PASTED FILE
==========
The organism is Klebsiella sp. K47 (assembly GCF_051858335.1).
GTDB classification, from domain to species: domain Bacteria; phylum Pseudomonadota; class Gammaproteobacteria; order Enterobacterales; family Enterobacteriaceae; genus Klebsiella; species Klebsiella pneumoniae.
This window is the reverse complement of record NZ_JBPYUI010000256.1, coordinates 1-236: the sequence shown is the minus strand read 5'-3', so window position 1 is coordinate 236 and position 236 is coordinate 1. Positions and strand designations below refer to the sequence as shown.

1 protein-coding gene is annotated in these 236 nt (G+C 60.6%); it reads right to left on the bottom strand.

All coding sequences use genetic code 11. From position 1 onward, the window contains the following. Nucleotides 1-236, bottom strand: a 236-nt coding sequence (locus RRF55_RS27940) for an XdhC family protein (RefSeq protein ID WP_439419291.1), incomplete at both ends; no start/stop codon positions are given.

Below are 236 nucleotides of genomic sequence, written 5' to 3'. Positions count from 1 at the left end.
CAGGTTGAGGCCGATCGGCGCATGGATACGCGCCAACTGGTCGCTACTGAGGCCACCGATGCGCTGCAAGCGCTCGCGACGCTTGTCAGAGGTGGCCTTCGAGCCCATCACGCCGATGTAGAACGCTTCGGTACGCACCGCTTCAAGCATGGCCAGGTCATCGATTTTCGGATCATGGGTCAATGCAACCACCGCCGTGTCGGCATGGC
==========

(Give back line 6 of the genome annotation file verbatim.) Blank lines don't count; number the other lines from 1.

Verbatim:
Below are 236 nucleotides of genomic sequence, written 5' to 3'. Positions count from 1 at the left end.